2012年4月19日 | EN
Emerging resistance to artemisinin means efforts to track genetic markers and regulate the drug's use must step up, says Priya Shetty.
When parasites resistant to the anti-malarial drug artemisinin were discovered along the Thailand-Cambodia border in 2006, it sparked concern but not panic because it appeared to be an isolated pocket of resistance.
Now, scientists have found multiple pockets of drug resistance along the Thailand-Myanmar border, triggering fears that resistance could spread to the rest of Asia. Worse, it could spread to Africa, which has 90 per cent of malaria cases, and where public health systems would soon be overwhelmed if artemisinin became powerless to control the disease.
Artemisinin revolutionised malaria control when it was rolled out in 2005. Older drugs such as chloroquine had become largely ineffectual through widespread resistance, and attempts to prevent infection with insecticide-treated bednets and indoor spraying were insufficient.
The new findings published in The Lancet this month sound a warning for health experts in Africa. Ever since artemisinin was first used, scientists have cautioned that its misuse could lead to a new breed of parasites that are unaffected by it.
African health experts and political leaders need to step up efforts to regulate malaria drug treatment, or face losing the only drug that can battle the parasite.
Resistance to older anti-malarials drugs likely emerged in Cambodia, and then spread to countries in the rest of Asia and Sub-Saharan Africa. Whether resistance to artemisinin spread from Cambodia to Thailand or emerged separately in both countries, there is much to be concerned about.
The levels of resistance in Cambodia now mean that artemisinin-based drugs take nearly three times as long to clear the infection. Along the Thailand-Myanmar border, resistance is progressing fast enough to reach this level in as little as two years.
And last year in Kenya, researchers found a small decline in the proportion of malaria patients who responded to treatment with artemisinin, suggesting that parasites may be gaining resistance to the drug there. 
One of the main reasons for the development of resistance is the misuse of drugs in countries where they are poorly regulated. Artemisinin is often sold on its own, rather than in combination, or it is sold in suboptimal doses. Taking artemisinin in combination with another anti-malarial drug greatly reduces the chance of resistance emerging.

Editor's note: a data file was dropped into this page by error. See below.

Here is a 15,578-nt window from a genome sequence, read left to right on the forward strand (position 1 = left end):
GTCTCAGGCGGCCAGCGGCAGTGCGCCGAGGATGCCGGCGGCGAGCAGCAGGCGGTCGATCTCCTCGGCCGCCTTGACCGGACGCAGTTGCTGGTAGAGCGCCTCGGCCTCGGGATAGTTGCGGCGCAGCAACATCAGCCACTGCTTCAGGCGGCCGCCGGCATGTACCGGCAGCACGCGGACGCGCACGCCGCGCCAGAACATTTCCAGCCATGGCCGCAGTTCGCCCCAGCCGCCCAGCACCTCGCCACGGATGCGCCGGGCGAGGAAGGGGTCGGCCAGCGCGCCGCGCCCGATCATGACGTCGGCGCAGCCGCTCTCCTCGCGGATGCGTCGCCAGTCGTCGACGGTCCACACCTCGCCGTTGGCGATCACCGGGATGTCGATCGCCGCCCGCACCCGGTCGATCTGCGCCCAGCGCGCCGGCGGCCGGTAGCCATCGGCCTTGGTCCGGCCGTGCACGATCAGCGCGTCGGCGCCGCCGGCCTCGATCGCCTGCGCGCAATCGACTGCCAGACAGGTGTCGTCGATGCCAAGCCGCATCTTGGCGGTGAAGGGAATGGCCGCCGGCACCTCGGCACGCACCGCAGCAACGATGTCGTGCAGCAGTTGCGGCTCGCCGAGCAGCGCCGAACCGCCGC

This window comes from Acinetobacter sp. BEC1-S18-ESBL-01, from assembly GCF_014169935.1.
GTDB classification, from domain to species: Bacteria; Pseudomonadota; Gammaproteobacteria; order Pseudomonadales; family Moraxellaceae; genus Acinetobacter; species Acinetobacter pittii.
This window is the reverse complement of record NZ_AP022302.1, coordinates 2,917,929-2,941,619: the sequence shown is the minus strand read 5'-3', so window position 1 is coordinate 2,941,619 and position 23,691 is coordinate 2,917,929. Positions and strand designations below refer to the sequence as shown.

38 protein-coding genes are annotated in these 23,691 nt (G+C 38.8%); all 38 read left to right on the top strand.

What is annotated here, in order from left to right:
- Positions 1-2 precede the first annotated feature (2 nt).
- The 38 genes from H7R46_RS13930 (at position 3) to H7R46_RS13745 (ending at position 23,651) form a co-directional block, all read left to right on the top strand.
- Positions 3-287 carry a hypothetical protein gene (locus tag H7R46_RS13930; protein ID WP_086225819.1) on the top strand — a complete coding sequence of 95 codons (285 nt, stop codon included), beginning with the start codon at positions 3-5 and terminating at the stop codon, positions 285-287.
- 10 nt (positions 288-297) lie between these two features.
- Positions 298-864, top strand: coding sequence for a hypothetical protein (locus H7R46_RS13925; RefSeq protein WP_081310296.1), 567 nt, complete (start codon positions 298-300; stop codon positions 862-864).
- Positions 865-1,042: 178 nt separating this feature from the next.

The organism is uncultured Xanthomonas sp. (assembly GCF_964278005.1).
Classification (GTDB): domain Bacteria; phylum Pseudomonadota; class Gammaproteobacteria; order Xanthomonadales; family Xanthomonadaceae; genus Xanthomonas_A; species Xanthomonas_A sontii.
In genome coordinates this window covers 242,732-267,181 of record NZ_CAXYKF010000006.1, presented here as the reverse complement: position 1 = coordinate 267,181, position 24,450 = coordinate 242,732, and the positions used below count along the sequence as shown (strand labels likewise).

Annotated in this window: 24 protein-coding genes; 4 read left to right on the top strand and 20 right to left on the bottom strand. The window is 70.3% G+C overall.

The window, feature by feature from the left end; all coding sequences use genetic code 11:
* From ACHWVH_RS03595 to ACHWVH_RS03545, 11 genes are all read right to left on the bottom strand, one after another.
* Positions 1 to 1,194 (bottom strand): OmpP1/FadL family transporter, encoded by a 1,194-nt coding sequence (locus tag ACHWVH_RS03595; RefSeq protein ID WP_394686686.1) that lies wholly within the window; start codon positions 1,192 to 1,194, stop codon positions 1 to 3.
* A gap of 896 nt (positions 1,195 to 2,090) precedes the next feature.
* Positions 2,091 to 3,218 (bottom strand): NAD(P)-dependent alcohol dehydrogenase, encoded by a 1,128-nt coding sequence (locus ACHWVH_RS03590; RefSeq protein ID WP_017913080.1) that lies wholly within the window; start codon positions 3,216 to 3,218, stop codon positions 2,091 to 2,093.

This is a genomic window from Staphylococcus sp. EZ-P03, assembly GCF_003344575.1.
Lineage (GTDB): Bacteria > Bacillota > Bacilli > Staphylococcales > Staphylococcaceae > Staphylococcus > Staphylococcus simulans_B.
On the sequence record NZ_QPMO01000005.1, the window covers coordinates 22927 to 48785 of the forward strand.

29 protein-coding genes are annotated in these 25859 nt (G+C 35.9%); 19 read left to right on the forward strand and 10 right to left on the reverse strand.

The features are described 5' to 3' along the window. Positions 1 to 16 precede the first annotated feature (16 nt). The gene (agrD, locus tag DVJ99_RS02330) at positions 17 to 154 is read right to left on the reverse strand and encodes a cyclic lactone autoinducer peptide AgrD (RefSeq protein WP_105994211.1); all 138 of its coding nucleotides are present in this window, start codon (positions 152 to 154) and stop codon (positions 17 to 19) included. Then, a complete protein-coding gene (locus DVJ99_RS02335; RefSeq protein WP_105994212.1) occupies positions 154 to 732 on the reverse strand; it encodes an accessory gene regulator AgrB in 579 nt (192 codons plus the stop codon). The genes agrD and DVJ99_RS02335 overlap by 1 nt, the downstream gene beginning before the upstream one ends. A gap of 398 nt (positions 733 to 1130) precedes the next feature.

Both practices, as well as patients taking incomplete courses, can raise the risk of resistance developing.
This time around though, we may have a chance of stopping the spread of resistance. For one thing, we now have a clue to the genetics that underpin it.
A separate group of researchers, publishing in Science , has identified an area of the parasite genome associated with artemisinin resistance, paving the way to finding the specific mutations that allow the parasite to survive the drug.
Understanding the genetics is vital. Developing a reliable marker for resistance would help scientists identify which resistant parasite strains are spreading, and which are emerging anew — eventually offering a new type of molecular surveillance.
So far, the battle against malaria has focused on increasing the availability of artemisinin drugs, and on preventing infection through the use of bednets and the development of a malaria vaccine. Clearly these goals are still important, but much more resources need to go towards identifying the molecular basis of resistance, so that this can be accurately tracked.
Stopping the spread
Artemisinins are still the only highly effective anti-malarials available. Now their effectiveness is seriously under threat, research into new drugs seems a higher priority than ever before. But drug discovery is an unpredictable business, and a more long-term solution.
Until then, safeguarding our best weapon against malaria through appropriate use and better regulation in developing countries is going to be our best bet.
And efforts to contain drug resistance need to be targeted to countries, such as Myanmar, where the public-health infrastructure is too weak to cope with large numbers of drug-resistant malaria cases.
Journalist Priya Shetty specialises in developing world issues including health, climate change and human rights. She writes a blog, Science Safari, on these issues. She has worked as an editor at New Scientist, The Lancet and SciDev.Net.